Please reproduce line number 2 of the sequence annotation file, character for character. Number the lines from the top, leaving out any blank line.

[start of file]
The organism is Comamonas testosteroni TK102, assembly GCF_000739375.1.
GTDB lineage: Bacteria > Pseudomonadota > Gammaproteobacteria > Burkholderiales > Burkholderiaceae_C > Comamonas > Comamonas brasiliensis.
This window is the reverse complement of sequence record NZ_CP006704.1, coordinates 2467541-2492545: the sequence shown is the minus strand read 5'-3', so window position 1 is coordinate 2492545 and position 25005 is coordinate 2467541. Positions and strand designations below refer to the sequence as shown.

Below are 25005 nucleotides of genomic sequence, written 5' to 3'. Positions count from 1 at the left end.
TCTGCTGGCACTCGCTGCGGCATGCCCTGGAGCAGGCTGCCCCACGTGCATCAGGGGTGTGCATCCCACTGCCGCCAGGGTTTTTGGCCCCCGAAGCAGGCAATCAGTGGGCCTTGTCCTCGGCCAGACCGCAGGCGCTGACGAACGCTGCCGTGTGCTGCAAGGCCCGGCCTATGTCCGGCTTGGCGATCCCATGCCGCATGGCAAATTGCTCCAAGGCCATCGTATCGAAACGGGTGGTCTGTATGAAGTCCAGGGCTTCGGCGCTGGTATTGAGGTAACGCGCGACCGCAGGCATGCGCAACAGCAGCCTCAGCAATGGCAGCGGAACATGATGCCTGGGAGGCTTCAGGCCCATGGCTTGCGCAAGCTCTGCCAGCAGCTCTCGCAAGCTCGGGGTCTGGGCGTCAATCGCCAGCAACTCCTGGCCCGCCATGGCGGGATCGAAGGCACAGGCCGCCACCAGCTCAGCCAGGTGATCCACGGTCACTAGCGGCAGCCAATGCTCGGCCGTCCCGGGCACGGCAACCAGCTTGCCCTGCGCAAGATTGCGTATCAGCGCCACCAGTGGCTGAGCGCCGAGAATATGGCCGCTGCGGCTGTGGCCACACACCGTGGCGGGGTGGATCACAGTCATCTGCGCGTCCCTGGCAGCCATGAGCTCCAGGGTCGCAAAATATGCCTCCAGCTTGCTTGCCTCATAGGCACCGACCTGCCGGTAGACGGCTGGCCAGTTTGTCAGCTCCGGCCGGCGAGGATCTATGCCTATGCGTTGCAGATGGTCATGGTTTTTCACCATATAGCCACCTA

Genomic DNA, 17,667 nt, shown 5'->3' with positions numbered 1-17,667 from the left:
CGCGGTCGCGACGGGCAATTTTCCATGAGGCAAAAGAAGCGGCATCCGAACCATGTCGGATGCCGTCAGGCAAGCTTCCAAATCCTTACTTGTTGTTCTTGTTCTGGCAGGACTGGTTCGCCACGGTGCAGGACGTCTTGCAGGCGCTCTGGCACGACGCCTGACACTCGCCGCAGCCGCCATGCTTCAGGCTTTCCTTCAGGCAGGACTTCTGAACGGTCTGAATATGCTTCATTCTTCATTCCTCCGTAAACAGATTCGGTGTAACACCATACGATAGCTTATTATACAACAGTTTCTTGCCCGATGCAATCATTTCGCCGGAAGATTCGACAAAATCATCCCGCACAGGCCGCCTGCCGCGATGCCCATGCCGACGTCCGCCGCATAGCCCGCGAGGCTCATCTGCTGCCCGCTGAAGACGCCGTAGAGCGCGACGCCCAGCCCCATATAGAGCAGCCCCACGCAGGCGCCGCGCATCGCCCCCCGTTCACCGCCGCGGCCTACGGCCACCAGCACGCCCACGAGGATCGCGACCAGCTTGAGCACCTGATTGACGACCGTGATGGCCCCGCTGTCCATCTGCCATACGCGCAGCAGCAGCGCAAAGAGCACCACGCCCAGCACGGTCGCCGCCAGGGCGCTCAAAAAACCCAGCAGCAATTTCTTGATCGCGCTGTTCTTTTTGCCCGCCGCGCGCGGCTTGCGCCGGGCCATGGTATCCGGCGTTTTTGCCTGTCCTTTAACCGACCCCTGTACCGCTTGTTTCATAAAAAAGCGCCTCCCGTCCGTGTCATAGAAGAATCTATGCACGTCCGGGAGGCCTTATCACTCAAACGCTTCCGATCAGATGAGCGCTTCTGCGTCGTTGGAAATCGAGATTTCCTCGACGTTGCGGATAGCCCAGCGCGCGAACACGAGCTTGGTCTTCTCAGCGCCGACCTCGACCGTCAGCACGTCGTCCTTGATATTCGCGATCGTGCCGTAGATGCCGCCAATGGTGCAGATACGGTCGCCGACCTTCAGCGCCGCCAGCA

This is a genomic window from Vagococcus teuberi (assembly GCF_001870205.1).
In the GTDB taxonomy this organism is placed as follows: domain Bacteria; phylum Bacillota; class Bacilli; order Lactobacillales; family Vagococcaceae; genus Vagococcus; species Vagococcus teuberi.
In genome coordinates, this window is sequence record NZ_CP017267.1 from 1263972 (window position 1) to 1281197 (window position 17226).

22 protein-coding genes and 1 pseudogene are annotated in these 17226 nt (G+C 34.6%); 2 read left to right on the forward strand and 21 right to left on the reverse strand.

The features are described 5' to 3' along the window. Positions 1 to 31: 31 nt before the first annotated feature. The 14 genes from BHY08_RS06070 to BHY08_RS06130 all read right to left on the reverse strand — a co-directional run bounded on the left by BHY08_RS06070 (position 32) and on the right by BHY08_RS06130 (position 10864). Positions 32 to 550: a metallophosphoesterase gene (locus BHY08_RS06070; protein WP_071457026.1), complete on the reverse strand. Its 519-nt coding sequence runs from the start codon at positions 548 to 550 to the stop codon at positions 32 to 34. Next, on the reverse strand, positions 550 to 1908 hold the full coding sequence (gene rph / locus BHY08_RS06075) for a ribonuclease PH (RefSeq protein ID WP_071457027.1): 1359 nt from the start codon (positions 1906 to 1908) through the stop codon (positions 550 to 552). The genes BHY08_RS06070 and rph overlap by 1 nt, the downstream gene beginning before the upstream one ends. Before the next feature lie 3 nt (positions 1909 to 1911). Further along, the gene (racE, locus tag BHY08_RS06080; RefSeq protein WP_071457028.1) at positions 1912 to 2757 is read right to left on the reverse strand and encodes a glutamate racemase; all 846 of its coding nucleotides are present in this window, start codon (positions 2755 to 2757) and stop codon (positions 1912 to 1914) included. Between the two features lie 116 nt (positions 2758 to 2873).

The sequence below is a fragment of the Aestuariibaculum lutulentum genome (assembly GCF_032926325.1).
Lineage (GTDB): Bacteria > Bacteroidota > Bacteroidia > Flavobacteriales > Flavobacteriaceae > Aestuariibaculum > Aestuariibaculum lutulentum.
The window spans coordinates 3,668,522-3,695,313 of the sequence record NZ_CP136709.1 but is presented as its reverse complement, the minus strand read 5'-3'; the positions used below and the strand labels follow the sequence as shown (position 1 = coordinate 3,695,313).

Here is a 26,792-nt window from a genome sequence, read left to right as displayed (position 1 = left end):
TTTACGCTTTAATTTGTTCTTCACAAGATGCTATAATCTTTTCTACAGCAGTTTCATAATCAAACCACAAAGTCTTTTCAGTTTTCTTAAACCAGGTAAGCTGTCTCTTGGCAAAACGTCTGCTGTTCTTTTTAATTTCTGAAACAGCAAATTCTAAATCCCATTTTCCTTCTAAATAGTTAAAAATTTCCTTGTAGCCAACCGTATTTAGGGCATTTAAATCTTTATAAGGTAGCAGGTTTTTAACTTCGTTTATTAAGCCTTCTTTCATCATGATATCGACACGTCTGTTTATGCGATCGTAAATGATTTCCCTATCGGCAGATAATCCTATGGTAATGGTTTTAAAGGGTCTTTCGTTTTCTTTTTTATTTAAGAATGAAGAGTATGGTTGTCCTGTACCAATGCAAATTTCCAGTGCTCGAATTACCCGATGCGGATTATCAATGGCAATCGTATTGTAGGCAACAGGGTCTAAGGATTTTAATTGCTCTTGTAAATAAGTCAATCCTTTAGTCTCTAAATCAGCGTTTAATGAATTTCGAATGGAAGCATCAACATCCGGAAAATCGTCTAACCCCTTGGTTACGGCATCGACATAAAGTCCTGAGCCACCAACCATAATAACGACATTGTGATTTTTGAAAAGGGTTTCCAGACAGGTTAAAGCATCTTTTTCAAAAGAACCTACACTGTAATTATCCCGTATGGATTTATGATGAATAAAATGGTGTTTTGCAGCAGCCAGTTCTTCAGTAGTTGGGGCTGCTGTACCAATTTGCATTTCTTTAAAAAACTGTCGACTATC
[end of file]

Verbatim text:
GTDB lineage: Bacteria > Pseudomonadota > Gammaproteobacteria > Burkholderiales > Burkholderiaceae_C > Comamonas > Comamonas brasiliensis.